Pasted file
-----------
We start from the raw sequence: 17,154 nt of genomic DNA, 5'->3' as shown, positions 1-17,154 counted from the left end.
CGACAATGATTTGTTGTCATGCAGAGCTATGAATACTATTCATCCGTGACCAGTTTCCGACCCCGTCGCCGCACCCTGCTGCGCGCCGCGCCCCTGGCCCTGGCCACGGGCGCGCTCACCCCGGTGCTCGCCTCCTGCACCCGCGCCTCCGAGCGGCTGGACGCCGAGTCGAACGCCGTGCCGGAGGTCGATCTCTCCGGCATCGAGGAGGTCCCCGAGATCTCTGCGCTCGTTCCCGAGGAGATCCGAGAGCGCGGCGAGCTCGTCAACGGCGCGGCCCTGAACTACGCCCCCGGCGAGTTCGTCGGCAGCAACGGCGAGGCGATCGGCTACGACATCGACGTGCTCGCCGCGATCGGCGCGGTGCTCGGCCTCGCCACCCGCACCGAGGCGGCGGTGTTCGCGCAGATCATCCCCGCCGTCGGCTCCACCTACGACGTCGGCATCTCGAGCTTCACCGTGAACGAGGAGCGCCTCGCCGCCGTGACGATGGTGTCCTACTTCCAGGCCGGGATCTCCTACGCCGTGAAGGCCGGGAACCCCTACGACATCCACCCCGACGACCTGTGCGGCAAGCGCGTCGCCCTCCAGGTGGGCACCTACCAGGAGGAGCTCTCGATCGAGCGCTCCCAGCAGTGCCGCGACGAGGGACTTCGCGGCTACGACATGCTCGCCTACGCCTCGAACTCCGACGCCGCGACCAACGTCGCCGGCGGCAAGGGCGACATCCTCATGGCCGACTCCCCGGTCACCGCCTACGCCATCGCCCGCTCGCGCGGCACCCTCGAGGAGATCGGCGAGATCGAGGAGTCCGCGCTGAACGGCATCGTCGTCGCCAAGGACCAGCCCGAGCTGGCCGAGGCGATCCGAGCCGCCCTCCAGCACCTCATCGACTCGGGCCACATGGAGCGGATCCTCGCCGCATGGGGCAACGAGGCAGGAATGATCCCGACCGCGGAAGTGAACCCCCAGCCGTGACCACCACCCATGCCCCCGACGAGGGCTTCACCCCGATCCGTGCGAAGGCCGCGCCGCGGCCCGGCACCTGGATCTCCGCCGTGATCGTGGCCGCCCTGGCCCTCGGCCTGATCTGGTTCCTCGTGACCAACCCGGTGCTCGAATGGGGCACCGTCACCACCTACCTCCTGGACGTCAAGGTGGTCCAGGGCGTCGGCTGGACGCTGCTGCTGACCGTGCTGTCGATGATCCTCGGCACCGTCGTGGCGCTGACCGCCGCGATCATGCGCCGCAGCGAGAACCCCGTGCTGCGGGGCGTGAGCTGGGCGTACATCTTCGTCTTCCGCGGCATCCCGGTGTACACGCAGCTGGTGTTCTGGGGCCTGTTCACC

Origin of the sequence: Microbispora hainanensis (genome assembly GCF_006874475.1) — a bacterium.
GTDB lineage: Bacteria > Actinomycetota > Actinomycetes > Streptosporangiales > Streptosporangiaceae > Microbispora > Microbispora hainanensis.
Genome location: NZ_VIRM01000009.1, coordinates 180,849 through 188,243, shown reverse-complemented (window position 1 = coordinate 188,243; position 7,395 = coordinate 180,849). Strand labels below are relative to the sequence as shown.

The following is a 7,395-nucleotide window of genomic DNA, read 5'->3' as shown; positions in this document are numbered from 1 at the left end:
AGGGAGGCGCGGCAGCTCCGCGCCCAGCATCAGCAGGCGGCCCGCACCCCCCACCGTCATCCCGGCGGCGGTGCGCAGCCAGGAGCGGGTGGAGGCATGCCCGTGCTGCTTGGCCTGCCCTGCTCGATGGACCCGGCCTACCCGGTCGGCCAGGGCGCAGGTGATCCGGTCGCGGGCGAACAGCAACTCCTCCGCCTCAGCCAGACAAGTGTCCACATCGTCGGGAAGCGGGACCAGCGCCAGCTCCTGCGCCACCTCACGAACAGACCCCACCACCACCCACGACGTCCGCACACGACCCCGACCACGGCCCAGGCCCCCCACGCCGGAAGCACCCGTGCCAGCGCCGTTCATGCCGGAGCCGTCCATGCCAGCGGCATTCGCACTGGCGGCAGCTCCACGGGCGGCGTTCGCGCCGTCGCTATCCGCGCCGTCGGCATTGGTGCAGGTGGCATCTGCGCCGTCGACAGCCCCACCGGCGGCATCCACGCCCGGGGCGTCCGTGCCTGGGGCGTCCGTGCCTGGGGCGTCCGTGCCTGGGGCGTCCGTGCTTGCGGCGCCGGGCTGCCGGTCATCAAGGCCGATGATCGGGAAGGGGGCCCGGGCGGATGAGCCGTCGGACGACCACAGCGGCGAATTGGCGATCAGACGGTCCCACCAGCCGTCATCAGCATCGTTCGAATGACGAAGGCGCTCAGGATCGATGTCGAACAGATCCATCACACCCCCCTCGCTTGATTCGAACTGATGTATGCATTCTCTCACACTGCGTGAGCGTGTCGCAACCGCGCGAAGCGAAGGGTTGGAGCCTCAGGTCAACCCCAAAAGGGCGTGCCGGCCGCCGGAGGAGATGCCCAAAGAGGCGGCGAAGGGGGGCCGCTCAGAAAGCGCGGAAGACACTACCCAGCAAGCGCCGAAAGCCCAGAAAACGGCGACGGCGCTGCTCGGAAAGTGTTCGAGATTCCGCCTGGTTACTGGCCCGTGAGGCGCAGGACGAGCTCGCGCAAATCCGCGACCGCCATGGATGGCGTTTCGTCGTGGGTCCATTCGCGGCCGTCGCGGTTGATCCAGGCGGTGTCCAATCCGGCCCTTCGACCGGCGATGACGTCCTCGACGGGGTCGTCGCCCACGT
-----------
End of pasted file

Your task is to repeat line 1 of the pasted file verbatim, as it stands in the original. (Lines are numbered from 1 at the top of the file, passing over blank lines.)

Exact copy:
We start from the raw sequence: 17,154 nt of genomic DNA, 5'->3' as shown, positions 1-17,154 counted from the left end.